Thread: Tit-Wagon
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Old 03-18-2017, 06:37 AM
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Join Date: Sep 2006
Location: Australia
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Next weekend a group of guys from Sydney will be meeting the local crew and myself for a quick coffee and catch up. From there, I'll be leading that crew down to Melbourne to meet up with more P-Car owners as we prepare to board the ferry to Tasmania. In total, there'll be 15 of us spending a week on the Island driving a good portion of the Targa Tasmania stages.

I've done this before, in late 2015, and it's a good excuse to get some upgrade and maintenance items done before we leave.

Suspension

Namely, finally get some refreshed suspension in the car!

I’m a KW fanboy, and admittedly didn’t really consider any alternatives. I’ve had KW in two of my other cars and love the product. For this car, I went with V1’s because I know I’ll never really fiddle with the rebound and compression settings once the car is set. I’ve also got a set of Rennline camber-plates and a carbon strut-brace to top it all off in the front end.

Now, when I was doing my research, some things weren’t clear to me - such as - I’d read that the KW V1’s and V3’s for the early 964’s (pre ’92) come with mono-ball top-mounts on the rear struts.

Guess what; they do! Bonus!

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Click the image to open in full size.

So that saved the expensive of buying additional mono-ball top-mounts for the rear. :thumbup:

Now. Some of you might wonder about NVH with mono-balls in a street car. For me, this is a fun weekend car and I’m fine with that risk. Also, the top-mount bushings were pretty old in my car, so they needed replacing either way.

The Products

Rennline Mono-ball top-mounts and Camber-plates:

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KW V1’s

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Sorry - didn’t get a pre-install photo of the strut brace.

The Install

First of all, I had to ‘build-up’ the suspension parts. Mainly the camber plates and then mate them to the front coilovers. This was pretty straight forward. I read a few threads about interference between the plate and the struts when deflected. The shaft of the strut isn’t a long as I would have liked.

So, when assembling the plates, I used the 6mm spacers (the ‘step bushing’ in the diagram below) on bottom and top, and an additional 6mm to try get the clearance for strut deflection. Don’t forget to set the bottom spacer in with the dust boot. I also used loctite on all of the nuts and bolts.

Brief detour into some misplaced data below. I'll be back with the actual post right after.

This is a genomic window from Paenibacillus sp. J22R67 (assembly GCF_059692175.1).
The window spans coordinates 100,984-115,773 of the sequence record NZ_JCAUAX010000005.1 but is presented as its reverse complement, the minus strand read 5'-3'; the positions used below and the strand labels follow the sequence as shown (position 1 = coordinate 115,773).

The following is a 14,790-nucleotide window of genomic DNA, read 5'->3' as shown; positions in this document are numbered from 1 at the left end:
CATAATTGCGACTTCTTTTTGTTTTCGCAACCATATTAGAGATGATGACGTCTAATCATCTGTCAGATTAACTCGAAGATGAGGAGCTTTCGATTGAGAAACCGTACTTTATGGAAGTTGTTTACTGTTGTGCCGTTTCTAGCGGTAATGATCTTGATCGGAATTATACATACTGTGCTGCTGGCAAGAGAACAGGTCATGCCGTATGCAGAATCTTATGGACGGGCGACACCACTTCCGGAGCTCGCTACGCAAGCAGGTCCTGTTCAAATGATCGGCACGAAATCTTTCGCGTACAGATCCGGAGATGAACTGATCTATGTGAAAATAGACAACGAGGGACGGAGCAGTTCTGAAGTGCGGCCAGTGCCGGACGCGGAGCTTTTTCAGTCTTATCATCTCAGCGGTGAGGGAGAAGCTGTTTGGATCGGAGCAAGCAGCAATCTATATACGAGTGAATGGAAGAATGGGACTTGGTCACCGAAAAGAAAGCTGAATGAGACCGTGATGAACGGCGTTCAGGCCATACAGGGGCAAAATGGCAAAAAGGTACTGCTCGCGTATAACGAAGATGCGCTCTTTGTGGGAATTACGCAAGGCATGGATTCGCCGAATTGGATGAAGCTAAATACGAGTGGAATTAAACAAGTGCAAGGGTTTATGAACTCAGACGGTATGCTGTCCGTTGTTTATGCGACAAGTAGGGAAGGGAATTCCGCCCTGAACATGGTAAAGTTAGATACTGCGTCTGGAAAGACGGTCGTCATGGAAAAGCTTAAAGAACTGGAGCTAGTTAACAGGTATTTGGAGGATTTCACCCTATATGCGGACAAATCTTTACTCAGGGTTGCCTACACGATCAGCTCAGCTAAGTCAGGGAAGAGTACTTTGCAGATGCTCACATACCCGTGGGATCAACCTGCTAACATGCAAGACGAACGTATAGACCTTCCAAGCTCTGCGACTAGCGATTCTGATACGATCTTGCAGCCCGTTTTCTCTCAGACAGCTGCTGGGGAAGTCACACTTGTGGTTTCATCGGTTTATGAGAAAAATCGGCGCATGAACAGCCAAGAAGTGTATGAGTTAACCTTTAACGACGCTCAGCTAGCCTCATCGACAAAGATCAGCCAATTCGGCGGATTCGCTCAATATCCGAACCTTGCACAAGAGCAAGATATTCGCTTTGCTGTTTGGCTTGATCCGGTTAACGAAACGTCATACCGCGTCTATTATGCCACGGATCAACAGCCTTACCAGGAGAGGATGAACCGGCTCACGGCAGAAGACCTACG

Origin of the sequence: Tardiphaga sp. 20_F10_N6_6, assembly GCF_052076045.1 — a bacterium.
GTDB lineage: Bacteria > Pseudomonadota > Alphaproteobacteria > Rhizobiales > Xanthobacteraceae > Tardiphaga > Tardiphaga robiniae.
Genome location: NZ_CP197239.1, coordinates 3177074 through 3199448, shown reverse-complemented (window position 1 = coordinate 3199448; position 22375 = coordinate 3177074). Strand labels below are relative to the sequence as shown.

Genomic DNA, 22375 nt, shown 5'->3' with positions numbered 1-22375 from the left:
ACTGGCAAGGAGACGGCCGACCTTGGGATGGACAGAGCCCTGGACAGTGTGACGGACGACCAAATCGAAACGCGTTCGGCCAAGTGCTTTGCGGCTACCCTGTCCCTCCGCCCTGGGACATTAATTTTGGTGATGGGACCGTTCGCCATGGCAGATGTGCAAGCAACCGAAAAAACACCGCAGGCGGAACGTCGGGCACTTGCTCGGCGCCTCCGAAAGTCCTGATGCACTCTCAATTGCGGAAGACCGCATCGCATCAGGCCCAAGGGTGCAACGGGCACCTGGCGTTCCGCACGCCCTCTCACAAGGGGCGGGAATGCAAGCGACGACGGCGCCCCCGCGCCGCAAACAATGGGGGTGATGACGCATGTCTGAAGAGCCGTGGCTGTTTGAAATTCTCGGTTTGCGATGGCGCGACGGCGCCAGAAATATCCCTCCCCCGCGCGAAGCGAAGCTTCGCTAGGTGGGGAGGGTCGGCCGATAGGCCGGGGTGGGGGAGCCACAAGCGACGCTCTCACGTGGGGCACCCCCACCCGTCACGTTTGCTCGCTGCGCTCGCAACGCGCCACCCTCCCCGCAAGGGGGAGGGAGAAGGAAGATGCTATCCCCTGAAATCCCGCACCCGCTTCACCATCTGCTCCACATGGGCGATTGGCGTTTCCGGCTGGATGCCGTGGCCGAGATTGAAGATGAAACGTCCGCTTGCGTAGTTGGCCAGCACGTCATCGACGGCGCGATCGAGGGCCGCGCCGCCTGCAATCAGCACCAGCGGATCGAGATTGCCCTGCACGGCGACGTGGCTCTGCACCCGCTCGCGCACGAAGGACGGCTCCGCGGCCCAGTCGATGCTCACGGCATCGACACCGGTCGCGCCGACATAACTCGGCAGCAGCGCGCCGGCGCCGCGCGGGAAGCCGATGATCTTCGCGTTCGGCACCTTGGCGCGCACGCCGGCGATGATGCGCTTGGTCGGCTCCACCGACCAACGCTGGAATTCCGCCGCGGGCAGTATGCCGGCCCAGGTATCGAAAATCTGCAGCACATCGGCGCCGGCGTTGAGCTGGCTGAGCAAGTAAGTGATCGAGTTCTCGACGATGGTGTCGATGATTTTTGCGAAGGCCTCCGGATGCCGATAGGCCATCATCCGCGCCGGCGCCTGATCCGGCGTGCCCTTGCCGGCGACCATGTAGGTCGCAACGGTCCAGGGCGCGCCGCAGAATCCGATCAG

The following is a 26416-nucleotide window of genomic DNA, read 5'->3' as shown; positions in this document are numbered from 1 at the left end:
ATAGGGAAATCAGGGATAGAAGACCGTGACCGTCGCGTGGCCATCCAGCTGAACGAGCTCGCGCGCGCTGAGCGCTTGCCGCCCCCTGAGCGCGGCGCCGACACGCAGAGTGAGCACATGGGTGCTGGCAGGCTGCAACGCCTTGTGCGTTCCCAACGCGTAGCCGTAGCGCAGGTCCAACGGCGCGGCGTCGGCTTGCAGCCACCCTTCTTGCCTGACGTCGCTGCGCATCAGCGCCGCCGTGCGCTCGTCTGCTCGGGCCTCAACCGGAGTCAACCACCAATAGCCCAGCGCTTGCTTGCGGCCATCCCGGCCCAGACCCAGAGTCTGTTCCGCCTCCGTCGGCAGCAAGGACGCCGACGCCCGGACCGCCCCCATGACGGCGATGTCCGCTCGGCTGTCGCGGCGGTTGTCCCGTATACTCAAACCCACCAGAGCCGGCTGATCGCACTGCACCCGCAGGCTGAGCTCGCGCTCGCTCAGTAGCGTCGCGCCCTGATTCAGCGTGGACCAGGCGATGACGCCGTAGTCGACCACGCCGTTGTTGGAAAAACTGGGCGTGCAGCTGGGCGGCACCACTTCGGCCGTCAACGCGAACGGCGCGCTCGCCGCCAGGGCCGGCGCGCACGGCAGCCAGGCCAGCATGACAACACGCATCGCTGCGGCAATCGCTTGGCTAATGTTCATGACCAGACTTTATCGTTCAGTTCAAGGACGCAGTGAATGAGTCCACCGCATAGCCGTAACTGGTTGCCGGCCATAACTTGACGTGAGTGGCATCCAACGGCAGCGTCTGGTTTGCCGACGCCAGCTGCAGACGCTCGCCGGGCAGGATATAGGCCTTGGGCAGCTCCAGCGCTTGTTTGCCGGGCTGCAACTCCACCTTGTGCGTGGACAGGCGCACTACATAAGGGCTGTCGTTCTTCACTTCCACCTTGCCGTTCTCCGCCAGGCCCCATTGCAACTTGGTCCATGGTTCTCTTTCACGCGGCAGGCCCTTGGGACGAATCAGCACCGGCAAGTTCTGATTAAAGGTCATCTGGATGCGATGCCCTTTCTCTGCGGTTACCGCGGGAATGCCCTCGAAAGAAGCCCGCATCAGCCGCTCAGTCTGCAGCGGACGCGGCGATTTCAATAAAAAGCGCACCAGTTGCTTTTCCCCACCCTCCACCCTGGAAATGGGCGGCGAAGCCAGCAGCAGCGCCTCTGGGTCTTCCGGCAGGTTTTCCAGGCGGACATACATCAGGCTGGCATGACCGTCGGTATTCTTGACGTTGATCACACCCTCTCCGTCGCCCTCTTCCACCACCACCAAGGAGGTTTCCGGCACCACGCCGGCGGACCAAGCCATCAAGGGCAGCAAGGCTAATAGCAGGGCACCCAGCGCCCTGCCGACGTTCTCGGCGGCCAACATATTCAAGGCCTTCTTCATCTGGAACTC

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Click the image to open in full size.

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Here’s Rennline’s install instructions borrowed from another thread on RL:

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Yes! There’s two spacers in there! I deflected the struts as far as possible, and they didn’t touch the base of the plate or the dust boot.

Also, that top nut is 26mm deep, so most of the nut is on the thread...

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Some threads that helped me for the rennine plates:
http://rennlist.com/forums/964-forum...er-plates.html
http://rennlist.com/forums/993-forum...questions.html
http://rennlist.com/forums/993-forum...ferrerid=93689

Once that was all assembled, next I had to start getting the old gear out of the car. I found these threads helpful (noting that the are 993, there are some similarities):

http://p-car.com/diy/sus/
http://www.jackals-forge.com/lotus/9...uspension.html

Rear Suspension

I found the rears more difficult than the fronts. In the rear, you have to get the heater blower out on the left side of the car, and the airbox out on the right side of the car.

First you have to undo the rear sway-bar. No need to fiddle with the drop links, just undo the bushed mounts on the body of the car:

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Undoing the top-nuts was a giant pain as they were difficult to access, but got it done..

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Rear Right:
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Rear Left:
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Then undo the bolt going to the trailing arm. This is torqued to 200NM, so you’ll need a long breaker bar:

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That’s it, really. With a bit of patience, it should all come out: